The head of the Secret Service is expected to face "a helluva grilling" when he appears at a House hearing next Tuesday, where he's sure to face intense questioning about his agency's latest embarrassment, this time involving potentially drunk agents who disrupted a White House bomb investigation.

Congressional lawmakers are pressing for answers on the late-night March 4 incident where agents returning from a party drove into the scene of the suspicious package probe -- and allegedly were allowed by a supervisor to go home. Several congressional committees have requested a briefing from various agencies on the incident.

Secret Service Director Joseph Clancy also is set to appear at a previously scheduled hearing on March 17 before the House Appropriations Homeland Security Subcommittee.

"He is in for a helluva grilling," one senior congressional source told Fox News.

A House Judiciary Committee aide told FoxNews.com that the allegations, if true, should merit "severe consequences" -- particularly regarding the supervisor who allegedly intervened on the scene.

"It's unacceptable for a Secret Service employee, who is tasked with protecting the White House, to cover up actions by other agents that endangered the White House complex and innocent civilians," the aide said.

The Washington Post reported that when officers initially wanted to arrest the agents in question and do sobriety tests, a supervisor ordered them to let the agents go home.

The judiciary committee has requested a briefing with the Secret Service for next week.

Committee Chairman Bob Goodlatte, R-Va., said in a statement that incidents like this "must stop."

He said: "The Secret Service is tasked with protecting the White House, but once again another incident makes the agency look more like it's partying in 'Animal House.'"

He said the agents "imperiled the entire White House complex by disrupting an active bomb investigation."

The Washington Post reported that the two agents disrupted an active bomb investigation at the time. (The suspicious package turned out to be a book.)

Fox News is told the agents, as they arrived, hit a traffic barrel that had been placed in the roadway. Fox News is also told they did not appear to be driving at a high rate of speed, and the traffic barrel did not tip over.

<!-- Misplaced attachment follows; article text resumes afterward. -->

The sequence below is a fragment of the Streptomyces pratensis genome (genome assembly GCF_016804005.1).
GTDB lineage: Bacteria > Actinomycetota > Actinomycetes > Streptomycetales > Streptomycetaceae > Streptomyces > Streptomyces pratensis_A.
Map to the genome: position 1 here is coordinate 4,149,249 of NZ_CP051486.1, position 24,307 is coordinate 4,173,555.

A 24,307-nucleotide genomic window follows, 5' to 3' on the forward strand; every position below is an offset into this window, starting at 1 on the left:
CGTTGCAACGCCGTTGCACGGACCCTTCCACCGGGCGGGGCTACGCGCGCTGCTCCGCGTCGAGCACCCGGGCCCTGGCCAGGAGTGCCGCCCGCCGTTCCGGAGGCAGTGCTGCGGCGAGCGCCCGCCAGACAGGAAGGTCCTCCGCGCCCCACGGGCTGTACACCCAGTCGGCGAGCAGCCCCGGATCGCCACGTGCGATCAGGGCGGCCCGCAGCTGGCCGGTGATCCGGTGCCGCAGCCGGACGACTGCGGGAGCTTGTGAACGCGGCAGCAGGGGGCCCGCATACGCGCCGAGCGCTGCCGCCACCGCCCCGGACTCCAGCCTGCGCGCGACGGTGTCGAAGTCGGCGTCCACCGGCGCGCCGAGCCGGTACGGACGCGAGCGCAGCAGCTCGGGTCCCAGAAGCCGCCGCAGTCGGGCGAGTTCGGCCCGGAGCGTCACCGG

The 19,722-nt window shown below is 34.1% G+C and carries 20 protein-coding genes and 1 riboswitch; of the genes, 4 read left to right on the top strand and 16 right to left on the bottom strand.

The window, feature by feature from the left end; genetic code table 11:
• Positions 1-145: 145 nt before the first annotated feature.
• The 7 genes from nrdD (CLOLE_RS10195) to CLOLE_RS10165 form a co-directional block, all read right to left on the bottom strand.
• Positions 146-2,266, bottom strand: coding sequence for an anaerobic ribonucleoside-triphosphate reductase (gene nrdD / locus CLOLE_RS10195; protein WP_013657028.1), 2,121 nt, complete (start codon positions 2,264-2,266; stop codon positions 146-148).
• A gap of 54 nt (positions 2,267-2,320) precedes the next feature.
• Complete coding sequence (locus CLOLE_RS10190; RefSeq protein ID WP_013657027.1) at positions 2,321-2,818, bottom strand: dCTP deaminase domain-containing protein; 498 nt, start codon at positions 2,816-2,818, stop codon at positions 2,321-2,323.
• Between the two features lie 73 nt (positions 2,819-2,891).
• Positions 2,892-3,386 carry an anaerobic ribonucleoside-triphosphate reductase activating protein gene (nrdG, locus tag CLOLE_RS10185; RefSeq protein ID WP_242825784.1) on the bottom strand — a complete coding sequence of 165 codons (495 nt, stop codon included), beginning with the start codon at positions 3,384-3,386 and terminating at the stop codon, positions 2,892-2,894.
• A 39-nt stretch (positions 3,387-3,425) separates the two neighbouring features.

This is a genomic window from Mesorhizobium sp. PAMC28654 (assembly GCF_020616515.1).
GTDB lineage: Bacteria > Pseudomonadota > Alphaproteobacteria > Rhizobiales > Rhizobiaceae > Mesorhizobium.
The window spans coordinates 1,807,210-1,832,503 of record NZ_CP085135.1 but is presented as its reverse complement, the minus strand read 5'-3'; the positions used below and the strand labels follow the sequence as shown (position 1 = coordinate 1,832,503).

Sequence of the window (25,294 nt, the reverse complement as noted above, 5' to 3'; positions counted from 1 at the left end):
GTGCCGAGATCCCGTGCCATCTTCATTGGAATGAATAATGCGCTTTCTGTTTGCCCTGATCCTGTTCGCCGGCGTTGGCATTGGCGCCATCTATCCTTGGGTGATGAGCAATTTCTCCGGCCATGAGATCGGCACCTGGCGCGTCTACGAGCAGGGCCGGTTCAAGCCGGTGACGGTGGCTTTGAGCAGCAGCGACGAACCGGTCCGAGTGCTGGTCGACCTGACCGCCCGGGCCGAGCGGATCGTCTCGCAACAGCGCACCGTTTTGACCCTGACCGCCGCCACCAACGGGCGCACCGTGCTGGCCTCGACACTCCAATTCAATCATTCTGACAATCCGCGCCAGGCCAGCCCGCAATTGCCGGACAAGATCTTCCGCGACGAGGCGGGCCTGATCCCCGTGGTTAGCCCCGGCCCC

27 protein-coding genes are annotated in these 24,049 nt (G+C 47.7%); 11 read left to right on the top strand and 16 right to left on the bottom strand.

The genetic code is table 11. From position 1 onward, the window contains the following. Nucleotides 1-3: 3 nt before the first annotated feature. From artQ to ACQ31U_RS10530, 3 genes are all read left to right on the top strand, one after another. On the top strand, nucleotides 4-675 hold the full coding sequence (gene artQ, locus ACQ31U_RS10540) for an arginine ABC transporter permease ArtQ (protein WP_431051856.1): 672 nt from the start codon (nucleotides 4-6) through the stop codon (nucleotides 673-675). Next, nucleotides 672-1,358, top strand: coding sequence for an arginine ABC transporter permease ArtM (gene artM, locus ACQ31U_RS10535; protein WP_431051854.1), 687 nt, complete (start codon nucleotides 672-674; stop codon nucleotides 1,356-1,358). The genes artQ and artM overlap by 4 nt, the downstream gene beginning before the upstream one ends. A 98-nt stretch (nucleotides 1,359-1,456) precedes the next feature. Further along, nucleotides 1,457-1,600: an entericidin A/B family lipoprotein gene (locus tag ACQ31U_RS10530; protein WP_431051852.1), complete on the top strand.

The agents did not drive over the object in question, Fox News is told, but did drive right past it.

Asked how the officers on the scene knew the duo may have been drinking, one source said "the smell." It also was well-known Secret Service personnel had been attending the retirement party for spokesman Ed Donovan.

Fox News is told that a "report" on the incident was not compiled "because it went to the [inspector general] so fast."

A source said the Secret Service director was not notified immediately because the incident wasn't initially seen as a problem. Clancy apparently was told the next day. Department of Homeland Security Secretary Jeh Johnson was notified the same day, after Clancy was alerted.

The House Homeland Security Committee has requested a separate briefing from the DHS inspector general's office, which is now investigating.

And Rep. Jason Chaffetz, R-Utah, chairman of the House oversight committee, penned a letter with ranking Democratic Rep. Elijah Cummings, D-Md., to Clancy seeking answers.

"We consider this incident -- if accurately reported -- to be extremely serious," they wrote. "This incident also raises important questions about what additional steps should be taken to reform the agency, and whether the problems at USSS run deeper than the recently-replaced top tier of management."

They wrote that a "zero-tolerance policy" on misconduct "should apply to USSS managers and leadership just as it does to rank-and-file personnel."

They, too, requested a briefing, "no later than March 18."

Fox News' Chad Pergram and FoxNews.com's Judson Berger contributed to this report.